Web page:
Whenever you’re looking at a bike range, there will always be one standout model. The one that the product manager pulled out all the stops on, not to create a superbike that only one percent of bike buyers can own, but one that hits the balance between price and specification to create something that’s really desirable and attainable. In terms of Cannondale’s Evo range that superstar is this SuperSix Evo Dura-Ace.
For starters, it’s got probably the best mechanical groupset to date in the shape of 9100 Dura-Ace; a system so slick and sharp it’s hard to believe it relies on good old cables.
- The Cannondale SuperSix Evo Dura-Ace is one of our Bike of the Year bikes for 2018. To read reviews of the other contenders and the categories tested across road, mountain and women's bikes, visit our Bike of the Year hub.
It’s also now capable of taking a wider range gear than before. Cannondale has deviated from full Dura-Ace by using its own Si chainset. This isn’t a bad thing — it was designed to work flawlessly with the original Cannondale innovation, BB30, and the machined one-piece SpideRing looks like a work of art and performs as well as Shimano’s efforts in chain-shipping duties.
In the current fiscal climate, getting a bike with Dura-Ace in this price bracket is becoming increasingly rare. With this bike, Cannondale is taking it to direct-to-market discounters in the value stakes. You’ll also get the back up of your local dealer when it comes to service time.
This Evo is the carbon version, so rather than the super-light 777g hi-mod version, this frame weighs 980g with a 360g fork as a companion. The gear cables run externally under the down tube, with only the rear brake cable internal, with a neat horizontal exit port at the seat tube junction.
Compared to the latest dropped stay, sloping top tube designs from the likes of BMC and Specialized, the Evo looks quite traditional with its standard two triangle design and effectively horizontal top tube.
Don’t let that fool you into thinking the Evo is somehow outdated though. It remains one of the most exciting and compelling pure race bikes that I’ve had the fortune to swing a leg over.
The sheer speed it exudes is addictive, the way in which it responds to the smallest of inputs makes the handling telepathic, and threading the Evo through the tightest of turns is a joy.
Elsewhere, the spec has been thoroughly thought through. You get Cannondale’s all-new Hollowgram carbon clinchers for a bit of dazzle. They wear some of the best of the current crop of clincher tyres — Vittoria’s Corsa G+s — which are quick, grippy and tough thanks to their graphene-infused compound.
The new Hollowgram carbon wheels impress too, with smooth spinning hubs and a quick freehub pickup, and are fuss- and flex-free under load. The brake performance is decent; I rode the Evo in dry as well as very wet conditions, and in blustery high winds and the wheels gave me no drama at all.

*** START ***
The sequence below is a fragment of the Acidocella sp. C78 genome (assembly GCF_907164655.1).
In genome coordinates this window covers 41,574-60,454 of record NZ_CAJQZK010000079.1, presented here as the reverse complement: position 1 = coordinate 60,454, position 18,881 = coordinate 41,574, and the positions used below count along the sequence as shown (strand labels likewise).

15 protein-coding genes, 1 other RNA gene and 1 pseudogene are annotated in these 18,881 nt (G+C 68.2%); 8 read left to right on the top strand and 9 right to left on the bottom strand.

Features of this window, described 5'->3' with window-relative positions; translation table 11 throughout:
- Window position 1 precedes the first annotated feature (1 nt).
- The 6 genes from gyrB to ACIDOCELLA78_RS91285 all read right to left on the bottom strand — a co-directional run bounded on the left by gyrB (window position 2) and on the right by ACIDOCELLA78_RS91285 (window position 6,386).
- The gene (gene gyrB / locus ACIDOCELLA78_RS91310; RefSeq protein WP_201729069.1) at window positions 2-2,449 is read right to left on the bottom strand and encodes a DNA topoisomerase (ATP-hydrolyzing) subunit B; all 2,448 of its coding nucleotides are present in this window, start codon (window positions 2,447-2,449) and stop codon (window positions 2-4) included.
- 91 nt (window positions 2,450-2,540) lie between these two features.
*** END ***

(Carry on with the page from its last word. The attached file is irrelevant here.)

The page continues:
The braking is firmer and lacks the feel of top-end carbon hoops from ENVE or Zipp, but it’s on a par with the likes of Reynolds, Vision and DT Swiss, which is a pretty good effort for what’s effectively Cannondale’s first crack at carbon clinchers.
Fizik’s excellent Antares saddle sits in the middle ground of the brand’s animal-inspired fitting and suits more than it upsets. The saddle sits atop of Cannondale’s comfort-infused SAVE carbon seatpost in the Cannondale-specific slim 25.4mm diameter, which was first seen on the endurance-biased Synapse and is a standard bearer for a smooth back end.
On climbs the SuperSix excels, which is in no small part to its overall lack of mass. My 58cm test model weighs 6.6kg, which is under the UCI limit for not only a big-sized bike but also one that comes in a massive £5,800 less than the range-topping Evo Black Inc.
The firm solidity of the chassis also makes it a masterful climber, the response to your efforts makes you feel like a superhero ascender.
The firmness translates into swift descending. With no discernible flex it’s a bike that you can lean into and pin a corner, snapping through the apex and getting on the power swiftly.
The comfort levels at the back are remarkable for such a firm feeling bike and that can only be down to the slender seatpost and the SAVE carbon construction. Up front, the C1 alloy bar is stiff and well shaped, but it does feel firmer than at the back. An upgrade to a quality carbon bar would make this Evo pretty much the perfect road machine.
Interested in what else is available at this price point? Have a look at the following list of tried, tested and reviewed bikes.
- Trek Emonda SL6 Pro
- Cervelo R3D Ultegra
- Specialized Roubaix Comp
- Giant Propel Advanced Disc
- Argon 18 Krypton CS
- Specialized Tarmac Expert
- Willier Cento 1 Air Ultegra
- BMC Team Machine SLR02 Disc Two
- Simplon Kiaro
- Canyon Ultimate CF SL Disc 8.0 Di2
- Lapierre Pulsium 500 Disc
- Bergamont Grandurance Elite
- Genesis Zero Disc 3
- Sensa Guilia Evo Ultegra
- Ridley Helium X 105
- Orbea Orca Aero M20 Team